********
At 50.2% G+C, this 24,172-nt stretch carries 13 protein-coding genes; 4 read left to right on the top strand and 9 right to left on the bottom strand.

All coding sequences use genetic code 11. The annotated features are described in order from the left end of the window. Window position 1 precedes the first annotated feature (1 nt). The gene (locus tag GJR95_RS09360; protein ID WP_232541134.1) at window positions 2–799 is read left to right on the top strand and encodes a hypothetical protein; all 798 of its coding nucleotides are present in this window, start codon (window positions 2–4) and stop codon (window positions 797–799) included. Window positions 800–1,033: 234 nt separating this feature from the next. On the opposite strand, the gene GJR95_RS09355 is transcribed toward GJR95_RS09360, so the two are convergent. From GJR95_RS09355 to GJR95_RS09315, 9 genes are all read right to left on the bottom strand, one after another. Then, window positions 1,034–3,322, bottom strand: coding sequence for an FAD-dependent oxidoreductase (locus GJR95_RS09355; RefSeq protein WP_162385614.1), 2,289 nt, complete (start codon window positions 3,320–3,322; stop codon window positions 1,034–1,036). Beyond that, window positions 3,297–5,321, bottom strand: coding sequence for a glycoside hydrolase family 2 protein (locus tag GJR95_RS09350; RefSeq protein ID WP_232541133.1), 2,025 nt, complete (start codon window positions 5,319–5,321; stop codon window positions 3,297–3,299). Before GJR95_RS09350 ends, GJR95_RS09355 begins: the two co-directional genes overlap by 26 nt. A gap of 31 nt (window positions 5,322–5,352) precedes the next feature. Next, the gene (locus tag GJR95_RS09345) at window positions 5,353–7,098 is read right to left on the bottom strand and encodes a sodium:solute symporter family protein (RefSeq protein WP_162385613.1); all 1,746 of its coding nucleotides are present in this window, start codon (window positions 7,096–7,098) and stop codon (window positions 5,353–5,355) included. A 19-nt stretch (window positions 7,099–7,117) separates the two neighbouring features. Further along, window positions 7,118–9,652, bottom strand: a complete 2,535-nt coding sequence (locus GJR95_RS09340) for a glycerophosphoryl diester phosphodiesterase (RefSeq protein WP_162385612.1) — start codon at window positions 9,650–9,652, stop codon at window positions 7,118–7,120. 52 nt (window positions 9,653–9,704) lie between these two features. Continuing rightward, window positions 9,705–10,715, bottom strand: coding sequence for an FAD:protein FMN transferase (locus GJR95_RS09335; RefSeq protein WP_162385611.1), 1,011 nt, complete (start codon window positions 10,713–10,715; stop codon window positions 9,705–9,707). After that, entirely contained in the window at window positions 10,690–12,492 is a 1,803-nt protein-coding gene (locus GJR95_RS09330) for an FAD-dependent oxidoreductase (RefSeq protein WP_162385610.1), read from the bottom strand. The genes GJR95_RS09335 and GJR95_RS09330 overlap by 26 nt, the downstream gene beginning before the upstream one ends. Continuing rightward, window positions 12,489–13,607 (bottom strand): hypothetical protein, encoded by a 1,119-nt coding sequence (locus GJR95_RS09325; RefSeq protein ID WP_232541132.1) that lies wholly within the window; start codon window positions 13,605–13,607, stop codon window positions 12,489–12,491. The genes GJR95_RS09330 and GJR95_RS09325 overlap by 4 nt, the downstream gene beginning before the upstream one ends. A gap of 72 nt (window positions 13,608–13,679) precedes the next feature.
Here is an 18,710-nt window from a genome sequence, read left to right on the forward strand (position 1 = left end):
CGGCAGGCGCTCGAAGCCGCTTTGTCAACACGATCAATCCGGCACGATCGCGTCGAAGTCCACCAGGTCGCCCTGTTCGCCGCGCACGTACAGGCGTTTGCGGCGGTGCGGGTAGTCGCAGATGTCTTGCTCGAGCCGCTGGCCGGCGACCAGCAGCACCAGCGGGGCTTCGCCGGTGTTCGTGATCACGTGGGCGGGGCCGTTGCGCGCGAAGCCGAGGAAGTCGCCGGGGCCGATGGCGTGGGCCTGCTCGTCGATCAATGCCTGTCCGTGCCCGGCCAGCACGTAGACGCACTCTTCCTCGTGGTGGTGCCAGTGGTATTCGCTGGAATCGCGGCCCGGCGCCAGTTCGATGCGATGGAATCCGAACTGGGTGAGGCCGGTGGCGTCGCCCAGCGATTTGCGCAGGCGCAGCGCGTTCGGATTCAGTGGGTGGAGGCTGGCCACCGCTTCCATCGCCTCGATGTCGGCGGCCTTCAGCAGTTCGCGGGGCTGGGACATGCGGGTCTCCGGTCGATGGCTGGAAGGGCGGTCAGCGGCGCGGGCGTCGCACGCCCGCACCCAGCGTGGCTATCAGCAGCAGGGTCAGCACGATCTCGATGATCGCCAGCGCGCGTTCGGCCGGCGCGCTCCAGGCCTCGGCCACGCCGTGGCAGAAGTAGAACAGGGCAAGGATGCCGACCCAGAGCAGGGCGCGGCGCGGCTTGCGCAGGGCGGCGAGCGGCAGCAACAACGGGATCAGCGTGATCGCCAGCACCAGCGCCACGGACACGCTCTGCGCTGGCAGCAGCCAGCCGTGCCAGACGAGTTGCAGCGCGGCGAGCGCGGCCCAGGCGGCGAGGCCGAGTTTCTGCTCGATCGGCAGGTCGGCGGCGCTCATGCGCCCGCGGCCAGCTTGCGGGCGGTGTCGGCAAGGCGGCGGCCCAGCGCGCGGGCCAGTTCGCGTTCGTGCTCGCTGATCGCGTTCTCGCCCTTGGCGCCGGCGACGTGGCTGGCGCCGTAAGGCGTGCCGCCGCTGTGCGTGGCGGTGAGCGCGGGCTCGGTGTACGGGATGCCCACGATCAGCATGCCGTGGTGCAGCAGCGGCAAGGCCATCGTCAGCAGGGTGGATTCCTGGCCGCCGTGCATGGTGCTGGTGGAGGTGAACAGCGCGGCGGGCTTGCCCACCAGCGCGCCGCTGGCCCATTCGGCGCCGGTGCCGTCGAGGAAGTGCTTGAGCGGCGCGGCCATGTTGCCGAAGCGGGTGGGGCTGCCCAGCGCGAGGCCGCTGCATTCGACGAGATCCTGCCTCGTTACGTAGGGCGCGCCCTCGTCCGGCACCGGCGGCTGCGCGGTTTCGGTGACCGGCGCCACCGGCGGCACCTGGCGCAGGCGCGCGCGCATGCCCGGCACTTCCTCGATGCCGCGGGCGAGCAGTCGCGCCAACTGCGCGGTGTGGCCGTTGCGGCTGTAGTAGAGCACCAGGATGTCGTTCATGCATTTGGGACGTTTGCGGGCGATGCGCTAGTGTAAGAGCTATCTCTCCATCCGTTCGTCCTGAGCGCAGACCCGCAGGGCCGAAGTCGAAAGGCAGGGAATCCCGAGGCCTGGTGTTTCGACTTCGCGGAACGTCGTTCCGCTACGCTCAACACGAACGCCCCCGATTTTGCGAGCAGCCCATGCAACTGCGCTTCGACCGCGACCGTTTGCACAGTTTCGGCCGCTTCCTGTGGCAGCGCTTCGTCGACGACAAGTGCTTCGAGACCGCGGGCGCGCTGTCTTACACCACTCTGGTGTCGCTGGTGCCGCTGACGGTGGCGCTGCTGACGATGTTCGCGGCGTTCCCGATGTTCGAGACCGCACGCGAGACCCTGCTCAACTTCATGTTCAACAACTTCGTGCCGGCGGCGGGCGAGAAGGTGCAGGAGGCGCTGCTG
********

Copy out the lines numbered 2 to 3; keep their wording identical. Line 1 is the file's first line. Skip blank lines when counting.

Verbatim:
All coding sequences use genetic code 11. The annotated features are described in order from the left end of the window. Window position 1 precedes the first annotated feature (1 nt). The gene (locus tag GJR95_RS09360; protein ID WP_232541134.1) at window positions 2–799 is read left to right on the top strand and encodes a hypothetical protein; all 798 of its coding nucleotides are present in this window, start codon (window positions 2–4) and stop codon (window positions 797–799) included. Window positions 800–1,033: 234 nt separating this feature from the next. On the opposite strand, the gene GJR95_RS09355 is transcribed toward GJR95_RS09360, so the two are convergent. From GJR95_RS09355 to GJR95_RS09315, 9 genes are all read right to left on the bottom strand, one after another. Then, window positions 1,034–3,322, bottom strand: coding sequence for an FAD-dependent oxidoreductase (locus GJR95_RS09355; RefSeq protein WP_162385614.1), 2,289 nt, complete (start codon window positions 3,320–3,322; stop codon window positions 1,034–1,036). Beyond that, window positions 3,297–5,321, bottom strand: coding sequence for a glycoside hydrolase family 2 protein (locus tag GJR95_RS09350; RefSeq protein ID WP_232541133.1), 2,025 nt, complete (start codon window positions 5,319–5,321; stop codon window positions 3,297–3,299). Before GJR95_RS09350 ends, GJR95_RS09355 begins: the two co-directional genes overlap by 26 nt. A gap of 31 nt (window positions 5,322–5,352) precedes the next feature. Next, the gene (locus tag GJR95_RS09345) at window positions 5,353–7,098 is read right to left on the bottom strand and encodes a sodium:solute symporter family protein (RefSeq protein WP_162385613.1); all 1,746 of its coding nucleotides are present in this window, start codon (window positions 7,096–7,098) and stop codon (window positions 5,353–5,355) included. A 19-nt stretch (window positions 7,099–7,117) separates the two neighbouring features. Further along, window positions 7,118–9,652, bottom strand: a complete 2,535-nt coding sequence (locus GJR95_RS09340) for a glycerophosphoryl diester phosphodiesterase (RefSeq protein WP_162385612.1) — start codon at window positions 9,650–9,652, stop codon at window positions 7,118–7,120. 52 nt (window positions 9,653–9,704) lie between these two features. Continuing rightward, window positions 9,705–10,715, bottom strand: coding sequence for an FAD:protein FMN transferase (locus GJR95_RS09335; RefSeq protein WP_162385611.1), 1,011 nt, complete (start codon window positions 10,713–10,715; stop codon window positions 9,705–9,707). After that, entirely contained in the window at window positions 10,690–12,492 is a 1,803-nt protein-coding gene (locus GJR95_RS09330) for an FAD-dependent oxidoreductase (RefSeq protein WP_162385610.1), read from the bottom strand. The genes GJR95_RS09335 and GJR95_RS09330 overlap by 26 nt, the downstream gene beginning before the upstream one ends. Continuing rightward, window positions 12,489–13,607 (bottom strand): hypothetical protein, encoded by a 1,119-nt coding sequence (locus GJR95_RS09325; RefSeq protein ID WP_232541132.1) that lies wholly within the window; start codon window positions 13,605–13,607, stop codon window positions 12,489–12,491. The genes GJR95_RS09330 and GJR95_RS09325 overlap by 4 nt, the downstream gene beginning before the upstream one ends. A gap of 72 nt (window positions 13,608–13,679) precedes the next feature.
Here is an 18,710-nt window from a genome sequence, read left to right on the forward strand (position 1 = left end):